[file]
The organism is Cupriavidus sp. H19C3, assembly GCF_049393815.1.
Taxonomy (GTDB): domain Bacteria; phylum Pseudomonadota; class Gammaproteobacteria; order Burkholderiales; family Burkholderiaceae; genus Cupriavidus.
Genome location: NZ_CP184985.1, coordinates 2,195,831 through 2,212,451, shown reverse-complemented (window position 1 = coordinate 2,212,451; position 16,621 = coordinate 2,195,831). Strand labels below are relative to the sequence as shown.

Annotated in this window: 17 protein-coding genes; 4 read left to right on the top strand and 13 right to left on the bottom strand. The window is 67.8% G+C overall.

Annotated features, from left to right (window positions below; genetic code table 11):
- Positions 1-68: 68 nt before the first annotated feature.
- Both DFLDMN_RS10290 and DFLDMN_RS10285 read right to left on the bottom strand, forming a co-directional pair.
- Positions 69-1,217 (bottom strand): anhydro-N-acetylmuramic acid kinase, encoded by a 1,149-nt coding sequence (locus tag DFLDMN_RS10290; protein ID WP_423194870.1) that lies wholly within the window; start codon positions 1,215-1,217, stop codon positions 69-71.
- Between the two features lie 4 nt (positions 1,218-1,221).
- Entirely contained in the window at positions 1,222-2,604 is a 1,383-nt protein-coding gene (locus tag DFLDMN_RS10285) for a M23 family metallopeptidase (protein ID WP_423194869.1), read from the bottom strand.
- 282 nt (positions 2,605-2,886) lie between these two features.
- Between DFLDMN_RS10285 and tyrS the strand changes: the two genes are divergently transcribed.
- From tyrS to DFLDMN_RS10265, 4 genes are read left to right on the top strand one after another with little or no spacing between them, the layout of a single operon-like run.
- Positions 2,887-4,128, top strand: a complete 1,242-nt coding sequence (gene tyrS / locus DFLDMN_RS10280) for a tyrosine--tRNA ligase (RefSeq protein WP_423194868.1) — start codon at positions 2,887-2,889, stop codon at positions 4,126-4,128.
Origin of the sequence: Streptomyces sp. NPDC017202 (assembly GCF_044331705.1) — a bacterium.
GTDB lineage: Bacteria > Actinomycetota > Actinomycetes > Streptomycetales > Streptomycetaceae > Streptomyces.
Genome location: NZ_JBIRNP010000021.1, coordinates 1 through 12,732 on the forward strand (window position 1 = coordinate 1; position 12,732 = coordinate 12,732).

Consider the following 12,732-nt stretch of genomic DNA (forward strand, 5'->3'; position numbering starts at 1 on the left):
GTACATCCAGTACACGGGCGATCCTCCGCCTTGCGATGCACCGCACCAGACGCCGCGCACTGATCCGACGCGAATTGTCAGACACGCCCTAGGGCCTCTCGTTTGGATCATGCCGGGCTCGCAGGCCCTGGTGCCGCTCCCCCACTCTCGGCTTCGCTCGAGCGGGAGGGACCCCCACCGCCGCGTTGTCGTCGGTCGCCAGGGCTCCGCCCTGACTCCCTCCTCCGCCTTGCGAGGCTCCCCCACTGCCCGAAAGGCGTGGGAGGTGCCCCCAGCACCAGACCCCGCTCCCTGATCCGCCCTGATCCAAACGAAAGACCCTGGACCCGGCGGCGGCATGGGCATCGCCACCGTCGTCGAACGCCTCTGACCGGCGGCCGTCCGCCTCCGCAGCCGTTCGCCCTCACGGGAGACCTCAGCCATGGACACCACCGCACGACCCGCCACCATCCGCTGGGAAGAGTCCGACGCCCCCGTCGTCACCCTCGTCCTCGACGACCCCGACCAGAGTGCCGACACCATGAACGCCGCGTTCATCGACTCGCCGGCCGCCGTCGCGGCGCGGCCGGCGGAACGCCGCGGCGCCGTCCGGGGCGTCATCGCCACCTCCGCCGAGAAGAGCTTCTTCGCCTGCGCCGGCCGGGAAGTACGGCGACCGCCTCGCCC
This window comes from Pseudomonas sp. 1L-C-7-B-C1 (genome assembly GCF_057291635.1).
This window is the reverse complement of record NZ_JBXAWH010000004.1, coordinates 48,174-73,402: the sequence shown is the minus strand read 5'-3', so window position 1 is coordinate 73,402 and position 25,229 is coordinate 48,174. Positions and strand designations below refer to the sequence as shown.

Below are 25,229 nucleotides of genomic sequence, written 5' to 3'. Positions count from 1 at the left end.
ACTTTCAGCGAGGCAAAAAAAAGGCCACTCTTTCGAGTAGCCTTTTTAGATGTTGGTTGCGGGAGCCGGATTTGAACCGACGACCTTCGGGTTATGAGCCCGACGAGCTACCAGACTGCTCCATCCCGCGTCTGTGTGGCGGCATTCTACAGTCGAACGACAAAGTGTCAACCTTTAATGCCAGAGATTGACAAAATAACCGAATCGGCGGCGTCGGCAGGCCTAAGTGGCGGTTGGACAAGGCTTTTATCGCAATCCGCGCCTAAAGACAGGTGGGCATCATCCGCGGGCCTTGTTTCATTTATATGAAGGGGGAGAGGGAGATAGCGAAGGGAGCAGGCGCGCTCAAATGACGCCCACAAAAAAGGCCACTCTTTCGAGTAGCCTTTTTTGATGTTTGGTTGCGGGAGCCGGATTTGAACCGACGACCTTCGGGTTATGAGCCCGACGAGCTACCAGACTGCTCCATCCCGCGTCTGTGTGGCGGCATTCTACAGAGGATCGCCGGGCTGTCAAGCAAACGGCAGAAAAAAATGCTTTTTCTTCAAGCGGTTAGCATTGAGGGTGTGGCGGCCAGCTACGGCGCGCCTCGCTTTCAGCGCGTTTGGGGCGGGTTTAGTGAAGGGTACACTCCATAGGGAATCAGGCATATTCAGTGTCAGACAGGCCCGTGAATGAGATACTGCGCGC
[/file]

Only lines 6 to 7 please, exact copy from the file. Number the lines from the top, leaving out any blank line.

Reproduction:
- Positions 1-68: 68 nt before the first annotated feature.
- Both DFLDMN_RS10290 and DFLDMN_RS10285 read right to left on the bottom strand, forming a co-directional pair.